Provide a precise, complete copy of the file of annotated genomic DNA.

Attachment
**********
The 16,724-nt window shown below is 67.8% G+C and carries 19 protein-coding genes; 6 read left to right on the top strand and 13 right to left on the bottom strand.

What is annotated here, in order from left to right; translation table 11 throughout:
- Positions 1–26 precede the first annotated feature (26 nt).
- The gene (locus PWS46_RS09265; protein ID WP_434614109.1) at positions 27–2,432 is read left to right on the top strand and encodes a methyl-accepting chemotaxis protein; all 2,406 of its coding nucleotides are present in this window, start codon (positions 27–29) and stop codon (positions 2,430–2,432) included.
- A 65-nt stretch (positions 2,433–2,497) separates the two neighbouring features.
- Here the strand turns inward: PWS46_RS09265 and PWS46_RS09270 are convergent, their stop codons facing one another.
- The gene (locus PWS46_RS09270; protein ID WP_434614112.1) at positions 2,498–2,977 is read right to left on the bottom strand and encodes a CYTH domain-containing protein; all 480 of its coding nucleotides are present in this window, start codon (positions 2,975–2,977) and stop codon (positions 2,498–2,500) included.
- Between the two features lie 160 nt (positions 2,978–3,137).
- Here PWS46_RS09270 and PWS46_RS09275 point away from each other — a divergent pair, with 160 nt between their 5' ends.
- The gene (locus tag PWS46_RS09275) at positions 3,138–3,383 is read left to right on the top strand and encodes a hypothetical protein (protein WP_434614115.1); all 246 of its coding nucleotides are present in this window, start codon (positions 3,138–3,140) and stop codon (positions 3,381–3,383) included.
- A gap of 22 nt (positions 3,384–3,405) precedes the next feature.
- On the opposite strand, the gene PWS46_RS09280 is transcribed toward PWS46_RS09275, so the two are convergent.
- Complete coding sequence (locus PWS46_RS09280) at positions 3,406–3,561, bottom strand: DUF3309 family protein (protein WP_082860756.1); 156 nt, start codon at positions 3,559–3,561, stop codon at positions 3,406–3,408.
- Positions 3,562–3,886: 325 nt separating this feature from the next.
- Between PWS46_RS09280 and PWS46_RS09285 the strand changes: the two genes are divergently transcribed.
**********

The 16,724-nt window shown below is 67.8% G+C and carries 19 protein-coding genes; 6 read left to right on the top strand and 13 right to left on the bottom strand.

What is annotated here, in order from left to right; translation table 11 throughout:
- Positions 1–26 precede the first annotated feature (26 nt).
- The gene (locus PWS46_RS09265; protein ID WP_434614109.1) at positions 27–2,432 is read left to right on the top strand and encodes a methyl-accepting chemotaxis protein; all 2,406 of its coding nucleotides are present in this window, start codon (positions 27–29) and stop codon (positions 2,430–2,432) included.
- A 65-nt stretch (positions 2,433–2,497) separates the two neighbouring features.
- Here the strand turns inward: PWS46_RS09265 and PWS46_RS09270 are convergent, their stop codons facing one another.
- The gene (locus PWS46_RS09270; protein ID WP_434614112.1) at positions 2,498–2,977 is read right to left on the bottom strand and encodes a CYTH domain-containing protein; all 480 of its coding nucleotides are present in this window, start codon (positions 2,975–2,977) and stop codon (positions 2,498–2,500) included.
- Between the two features lie 160 nt (positions 2,978–3,137).
- Here PWS46_RS09270 and PWS46_RS09275 point away from each other — a divergent pair, with 160 nt between their 5' ends.
- The gene (locus tag PWS46_RS09275) at positions 3,138–3,383 is read left to right on the top strand and encodes a hypothetical protein (protein WP_434614115.1); all 246 of its coding nucleotides are present in this window, start codon (positions 3,138–3,140) and stop codon (positions 3,381–3,383) included.
- A gap of 22 nt (positions 3,384–3,405) precedes the next feature.
- On the opposite strand, the gene PWS46_RS09280 is transcribed toward PWS46_RS09275, so the two are convergent.
- Complete coding sequence (locus PWS46_RS09280) at positions 3,406–3,561, bottom strand: DUF3309 family protein (protein WP_082860756.1); 156 nt, start codon at positions 3,559–3,561, stop codon at positions 3,406–3,408.
- Positions 3,562–3,886: 325 nt separating this feature from the next.
- Between PWS46_RS09280 and PWS46_RS09285 the strand changes: the two genes are divergently transcribed.